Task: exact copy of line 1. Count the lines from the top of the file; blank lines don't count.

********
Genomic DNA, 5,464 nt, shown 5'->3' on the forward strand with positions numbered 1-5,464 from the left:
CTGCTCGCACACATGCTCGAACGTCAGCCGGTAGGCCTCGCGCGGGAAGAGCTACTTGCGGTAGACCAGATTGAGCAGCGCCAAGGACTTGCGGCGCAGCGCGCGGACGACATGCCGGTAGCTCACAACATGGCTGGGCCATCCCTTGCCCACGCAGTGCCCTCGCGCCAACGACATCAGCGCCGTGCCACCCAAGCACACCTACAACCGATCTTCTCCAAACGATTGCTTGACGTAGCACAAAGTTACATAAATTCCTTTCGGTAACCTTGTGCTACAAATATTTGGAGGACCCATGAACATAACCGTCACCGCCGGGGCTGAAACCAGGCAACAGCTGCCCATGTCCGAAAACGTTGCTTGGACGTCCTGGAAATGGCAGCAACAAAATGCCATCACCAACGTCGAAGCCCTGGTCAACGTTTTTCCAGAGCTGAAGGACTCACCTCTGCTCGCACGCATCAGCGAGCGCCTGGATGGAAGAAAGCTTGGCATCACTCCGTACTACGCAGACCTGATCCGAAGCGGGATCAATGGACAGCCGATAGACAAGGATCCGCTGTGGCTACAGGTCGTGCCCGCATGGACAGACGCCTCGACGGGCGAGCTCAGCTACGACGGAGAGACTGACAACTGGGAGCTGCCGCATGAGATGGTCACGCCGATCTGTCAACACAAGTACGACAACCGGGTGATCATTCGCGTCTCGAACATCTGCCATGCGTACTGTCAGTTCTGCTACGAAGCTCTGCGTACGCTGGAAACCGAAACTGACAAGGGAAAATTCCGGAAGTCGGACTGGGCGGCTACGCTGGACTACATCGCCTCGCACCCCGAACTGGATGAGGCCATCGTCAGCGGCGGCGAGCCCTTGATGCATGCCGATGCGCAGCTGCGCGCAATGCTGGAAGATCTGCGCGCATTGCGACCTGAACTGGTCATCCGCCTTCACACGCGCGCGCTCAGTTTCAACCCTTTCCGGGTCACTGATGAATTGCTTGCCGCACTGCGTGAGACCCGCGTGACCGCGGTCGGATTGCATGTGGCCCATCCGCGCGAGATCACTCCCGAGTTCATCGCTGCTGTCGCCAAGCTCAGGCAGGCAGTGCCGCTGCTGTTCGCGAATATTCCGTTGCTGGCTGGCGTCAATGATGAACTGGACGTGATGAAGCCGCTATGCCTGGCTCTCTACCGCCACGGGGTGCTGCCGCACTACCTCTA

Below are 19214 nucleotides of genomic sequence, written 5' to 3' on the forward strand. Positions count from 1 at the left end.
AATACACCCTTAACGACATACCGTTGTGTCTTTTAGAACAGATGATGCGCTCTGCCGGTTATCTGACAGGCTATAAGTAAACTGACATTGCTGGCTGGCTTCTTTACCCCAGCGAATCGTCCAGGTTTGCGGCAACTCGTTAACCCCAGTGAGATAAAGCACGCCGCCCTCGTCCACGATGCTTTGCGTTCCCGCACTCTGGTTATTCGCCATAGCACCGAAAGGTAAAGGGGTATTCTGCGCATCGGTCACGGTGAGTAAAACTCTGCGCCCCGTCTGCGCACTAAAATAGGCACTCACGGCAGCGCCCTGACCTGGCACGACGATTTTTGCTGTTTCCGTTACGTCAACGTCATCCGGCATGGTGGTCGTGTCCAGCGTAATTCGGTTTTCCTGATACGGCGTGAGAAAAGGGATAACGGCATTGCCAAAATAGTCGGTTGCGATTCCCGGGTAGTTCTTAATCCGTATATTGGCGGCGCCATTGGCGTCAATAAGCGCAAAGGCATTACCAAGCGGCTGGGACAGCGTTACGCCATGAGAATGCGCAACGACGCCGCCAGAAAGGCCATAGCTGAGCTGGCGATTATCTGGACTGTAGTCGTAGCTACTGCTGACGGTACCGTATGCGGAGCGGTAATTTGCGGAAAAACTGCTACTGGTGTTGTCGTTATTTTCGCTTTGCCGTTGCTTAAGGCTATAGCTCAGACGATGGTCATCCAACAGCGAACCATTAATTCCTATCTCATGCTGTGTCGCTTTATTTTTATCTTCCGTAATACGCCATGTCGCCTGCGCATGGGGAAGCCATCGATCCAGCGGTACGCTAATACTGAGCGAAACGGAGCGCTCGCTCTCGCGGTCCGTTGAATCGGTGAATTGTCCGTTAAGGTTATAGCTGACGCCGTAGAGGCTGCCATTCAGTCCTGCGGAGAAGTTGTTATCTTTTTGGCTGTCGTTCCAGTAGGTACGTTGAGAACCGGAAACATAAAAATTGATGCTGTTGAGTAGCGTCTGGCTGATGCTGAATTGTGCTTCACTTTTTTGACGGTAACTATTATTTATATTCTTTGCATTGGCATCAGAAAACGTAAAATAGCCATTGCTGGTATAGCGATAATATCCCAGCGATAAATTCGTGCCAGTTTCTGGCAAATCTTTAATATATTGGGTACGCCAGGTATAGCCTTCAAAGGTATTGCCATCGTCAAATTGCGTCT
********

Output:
Genomic DNA, 5,464 nt, shown 5'->3' on the forward strand with positions numbered 1-5,464 from the left: